Bessie StringfieldThe story I chose to submit was about Bessie Stringfield, the first African American woman to be inducted into the Motorcycle Hall of Fame.  Bessie was a Jamaican orphan adopted by a wealthy Irish woman in Boston in the 1920’s.  Bessie’s adoptive mother gave her everything she ever wanted, so when Bessie laid eyes on her first motorcycle, her mother bought the bike for her and the stage was set for a long and remarkable life as a motorcycle stunt rider, World War Two motorcycle dispatch courier, and long distance rider with eight cross country trips and three overseas trips to her credit.

20140210_162354I have also decided to turn LUCKY 13 into a TV series and hope to pitch it to some  old friends who still work in the film industry while I am in Los Angeles.  In the meantime, I am also hard at work on a collaboration with James Mellozzo, a highly respected guitar maker who sent me a telecaster, and a stratocaster, to turn into art pieces for the New York Guitar Show and Exposition in April.   The first guitar is close to completion, while the second will feature a pack of timber wolves on the front and  back of the guitar.

The Handbag A Day calendar helped bring my work to the attention of the Tassen Museum in Amsterdam, which boasts the largest collection of handbags and purses in the world.   Considering the fact that the Handbag A Day features over  a hundred of the Museum’s best bags, I am over the moon to be included in such a prestigious collection.  handbag calendar

I have no idea if any of the opportunities I have been blessed with in recent months will lead to the career or life I ever envisioned for myself, but I do know that once I’ve had the chance to take advantage of this screenwriting scholarship, my dreams of writing a really good screenplay will have come full circle, and whether THE MOTORCYCLE QUEEN OF MIAMI ever gets made, or LUCKY 13 winds up on a shelf, or I find myself on stage at the Kodak Theatre with an Oscar clutched to my breast, at least I will know that I gave it my all.

I used to be quite the guerilla marketer in the days before the internet and social media.  After selling a gourd for $20,000 several years ago, I approached anyone and everyone I could think of to carry a story on the sale.  I sent press releases to every newspaper and magazine under the sun, and press kits to everyone from Katie Couric to the Carol Duvall Show.  I discovered, days after it had been published, that the Wall Street Journal ran a small (and admittedly snarky) article on the sale, and several months after that, I received a letter from Carol Duvall, informing me that she wanted to do a segment on my work.  I was thrilled of course, but when her production team called to ask if they could interview me in July, in Palm Springs, for their fall season, I wasn’t quite as over the moon.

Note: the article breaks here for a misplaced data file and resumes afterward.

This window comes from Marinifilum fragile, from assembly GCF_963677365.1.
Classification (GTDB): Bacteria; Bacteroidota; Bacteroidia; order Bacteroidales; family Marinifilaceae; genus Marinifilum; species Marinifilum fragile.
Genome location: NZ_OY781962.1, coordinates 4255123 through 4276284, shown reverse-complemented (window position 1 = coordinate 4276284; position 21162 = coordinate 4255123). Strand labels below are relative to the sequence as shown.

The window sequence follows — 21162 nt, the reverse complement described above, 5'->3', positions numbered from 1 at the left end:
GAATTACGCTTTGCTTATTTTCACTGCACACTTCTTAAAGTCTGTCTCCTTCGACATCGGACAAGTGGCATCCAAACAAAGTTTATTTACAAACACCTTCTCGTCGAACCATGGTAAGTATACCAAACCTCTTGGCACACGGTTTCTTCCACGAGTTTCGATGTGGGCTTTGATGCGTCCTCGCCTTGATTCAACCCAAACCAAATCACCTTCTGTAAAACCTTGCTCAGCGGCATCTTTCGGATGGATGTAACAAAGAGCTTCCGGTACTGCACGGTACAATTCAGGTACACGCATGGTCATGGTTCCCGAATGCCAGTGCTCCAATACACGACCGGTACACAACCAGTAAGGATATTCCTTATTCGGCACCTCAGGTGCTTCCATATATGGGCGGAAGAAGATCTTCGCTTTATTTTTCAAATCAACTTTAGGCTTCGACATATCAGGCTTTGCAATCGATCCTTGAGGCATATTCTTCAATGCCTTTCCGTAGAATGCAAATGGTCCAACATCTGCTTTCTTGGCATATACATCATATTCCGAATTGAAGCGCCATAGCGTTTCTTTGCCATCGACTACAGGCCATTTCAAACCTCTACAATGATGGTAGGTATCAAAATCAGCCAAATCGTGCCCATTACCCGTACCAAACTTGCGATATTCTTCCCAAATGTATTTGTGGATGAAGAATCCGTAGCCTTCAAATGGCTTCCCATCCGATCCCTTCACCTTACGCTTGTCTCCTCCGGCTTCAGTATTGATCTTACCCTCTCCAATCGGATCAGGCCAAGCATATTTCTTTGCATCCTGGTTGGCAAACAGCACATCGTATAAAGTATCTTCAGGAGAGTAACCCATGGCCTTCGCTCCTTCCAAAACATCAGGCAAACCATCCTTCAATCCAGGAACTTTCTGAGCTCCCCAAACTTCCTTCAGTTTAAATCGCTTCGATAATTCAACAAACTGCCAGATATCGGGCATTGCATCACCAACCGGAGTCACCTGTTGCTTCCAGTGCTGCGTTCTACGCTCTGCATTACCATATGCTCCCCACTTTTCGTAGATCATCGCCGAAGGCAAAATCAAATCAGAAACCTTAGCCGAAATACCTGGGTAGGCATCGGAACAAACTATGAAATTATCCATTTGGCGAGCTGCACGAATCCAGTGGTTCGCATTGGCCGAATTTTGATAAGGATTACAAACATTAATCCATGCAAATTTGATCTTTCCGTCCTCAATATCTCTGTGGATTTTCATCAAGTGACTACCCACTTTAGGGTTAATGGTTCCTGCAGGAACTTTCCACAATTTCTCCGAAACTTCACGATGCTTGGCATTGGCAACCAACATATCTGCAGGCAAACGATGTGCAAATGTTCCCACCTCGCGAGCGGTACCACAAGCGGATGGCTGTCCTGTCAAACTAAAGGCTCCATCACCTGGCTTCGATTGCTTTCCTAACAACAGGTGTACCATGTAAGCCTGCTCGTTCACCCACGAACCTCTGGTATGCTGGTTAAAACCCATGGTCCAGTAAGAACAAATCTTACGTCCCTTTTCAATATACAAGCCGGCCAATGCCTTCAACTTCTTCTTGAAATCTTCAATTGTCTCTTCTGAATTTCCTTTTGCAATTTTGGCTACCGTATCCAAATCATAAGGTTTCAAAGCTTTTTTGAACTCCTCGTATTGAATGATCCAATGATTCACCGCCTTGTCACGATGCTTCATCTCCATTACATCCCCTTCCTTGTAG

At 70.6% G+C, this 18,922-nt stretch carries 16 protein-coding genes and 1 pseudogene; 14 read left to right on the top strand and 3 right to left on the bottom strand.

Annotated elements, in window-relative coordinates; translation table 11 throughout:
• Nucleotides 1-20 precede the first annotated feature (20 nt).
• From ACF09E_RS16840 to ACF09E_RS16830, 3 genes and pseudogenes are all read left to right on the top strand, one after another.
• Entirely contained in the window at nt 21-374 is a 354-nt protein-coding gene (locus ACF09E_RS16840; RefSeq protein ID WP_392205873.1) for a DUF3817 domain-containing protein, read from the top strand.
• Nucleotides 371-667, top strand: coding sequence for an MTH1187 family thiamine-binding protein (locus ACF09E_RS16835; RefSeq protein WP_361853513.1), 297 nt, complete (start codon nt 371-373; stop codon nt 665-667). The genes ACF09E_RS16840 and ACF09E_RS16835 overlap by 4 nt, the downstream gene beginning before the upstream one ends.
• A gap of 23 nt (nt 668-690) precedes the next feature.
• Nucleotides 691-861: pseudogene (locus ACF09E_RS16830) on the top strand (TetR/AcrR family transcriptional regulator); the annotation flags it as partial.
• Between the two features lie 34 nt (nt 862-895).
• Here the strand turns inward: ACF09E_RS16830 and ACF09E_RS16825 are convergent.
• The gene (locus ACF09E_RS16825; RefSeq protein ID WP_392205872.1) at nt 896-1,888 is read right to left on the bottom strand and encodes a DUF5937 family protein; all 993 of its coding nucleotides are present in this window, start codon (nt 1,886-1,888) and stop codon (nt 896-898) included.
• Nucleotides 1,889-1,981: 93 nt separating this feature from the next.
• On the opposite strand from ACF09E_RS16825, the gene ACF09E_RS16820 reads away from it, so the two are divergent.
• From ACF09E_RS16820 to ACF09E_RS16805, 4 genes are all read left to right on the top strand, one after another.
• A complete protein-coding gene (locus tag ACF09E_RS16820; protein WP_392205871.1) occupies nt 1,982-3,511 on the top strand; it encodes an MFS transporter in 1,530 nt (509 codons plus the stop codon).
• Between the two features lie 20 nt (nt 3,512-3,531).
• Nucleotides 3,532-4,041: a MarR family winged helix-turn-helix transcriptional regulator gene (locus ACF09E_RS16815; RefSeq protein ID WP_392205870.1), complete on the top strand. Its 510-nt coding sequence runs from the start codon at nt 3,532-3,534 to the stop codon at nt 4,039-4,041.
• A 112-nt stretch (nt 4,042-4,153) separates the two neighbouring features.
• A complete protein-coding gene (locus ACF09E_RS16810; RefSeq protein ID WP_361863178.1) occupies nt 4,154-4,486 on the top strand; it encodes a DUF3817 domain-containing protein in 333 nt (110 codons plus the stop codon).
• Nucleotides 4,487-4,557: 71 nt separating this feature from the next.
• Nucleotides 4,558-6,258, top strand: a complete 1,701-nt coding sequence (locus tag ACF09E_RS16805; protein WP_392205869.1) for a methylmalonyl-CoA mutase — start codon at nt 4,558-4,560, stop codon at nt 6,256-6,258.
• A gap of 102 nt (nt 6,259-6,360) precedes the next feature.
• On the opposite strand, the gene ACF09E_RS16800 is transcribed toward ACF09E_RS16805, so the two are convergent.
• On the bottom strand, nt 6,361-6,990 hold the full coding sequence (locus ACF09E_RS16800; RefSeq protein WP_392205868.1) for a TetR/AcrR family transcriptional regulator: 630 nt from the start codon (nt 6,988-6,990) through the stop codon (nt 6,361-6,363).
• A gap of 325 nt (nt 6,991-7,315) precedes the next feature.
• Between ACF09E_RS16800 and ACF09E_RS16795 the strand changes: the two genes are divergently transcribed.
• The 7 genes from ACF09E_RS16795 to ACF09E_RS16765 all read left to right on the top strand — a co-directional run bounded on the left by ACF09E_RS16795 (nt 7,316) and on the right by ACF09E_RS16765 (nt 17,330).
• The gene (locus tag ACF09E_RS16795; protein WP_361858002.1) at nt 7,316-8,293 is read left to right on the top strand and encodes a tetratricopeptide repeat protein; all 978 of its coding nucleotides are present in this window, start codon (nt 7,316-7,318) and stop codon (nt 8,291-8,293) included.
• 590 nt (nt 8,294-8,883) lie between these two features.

It’s 108 to 118 degrees in Palm Springs in the summer, but of course, I said yes.  I had to make four or five gourds in various stages of completion to make it look like I had created the work they focused on in one afternoon, and when the team finally showed up at my house, their equipment kept blowing the circuit breaker, so I had to turn off the air conditioning then act like it was as cool as a summer breeze on the Oregon coastline the rest of the day.  After all was said and done however, I think the production team did an outstanding job.

A few weeks ago, I started work on one of the first new gourds I have done in years.  I decided to photograph each stage of the process, then edited it to show how much work goes into creating a single piece of artwork.  I hope you enjoy the short video I did on it.

I was struck by a quote I ran across from David Hockney a few weeks ago, and I haven’t been able to get it out of my mind because, for the first time in my life, someone was finally able to put words to the powerful and unquenchable thirst that motivates and drives my soul, a drive that, as time goes on, is becoming even more pronounced.David-Hockney-painting-Th-005

“I think I’m greedy, but I’m not greedy for money – I think that can be a burden – I’m greedy for an exciting life. I want it to be exciting all the time, and I get it, actually. On the other hand, I can find excitement, I admit, in raindrops falling on a puddle and a lot of people wouldn’t. I intend to have it exciting until the day I fall over.”

At 76 years old,  Hockney  has a show at the de Young Museum in San Francisco entitled “David Hockney: A Bigger Exhibition” that features 398 master works, most of which was produced in the last decade alone.   “This is a man who is very active, very energetic, but we are in a period where every day counts, and I sense that with this desire to work all the time. However, the idea of old age and old age style is something that when you look at Hockney’s recent work, you’re sort of dumbfounded, because these look like the work of a very young man: energetic, exuberant, vital, optimistic” says Fine Arts Museum director Colin Bailey, in remarks based on art historian Kenneth Clark’s essay on aging and the arts.

It’s true that David Hockney is filled with the kind of relentless quest to stuff as much life and living into his remaining years as possible, and I know this, because I had the opportunity to spend and afternoon with David Hockney many years ago at a Boxing Day celebration at the home of film director John Schlesinger and his long time partner, Michael Childers.

Mr. Hockney had just completed a documentary after years of study to discern how the great masters produced such incredible detail in their portraiture, and he was eager to talk about his discoveries with anyone who would listen.  I knew David Hockney’s name, of course, and I knew he was famous, but I’d worked in Hollywood for many years and met lots and lots of famous people, not many of whom were kind to a “complete unknown” such as myself.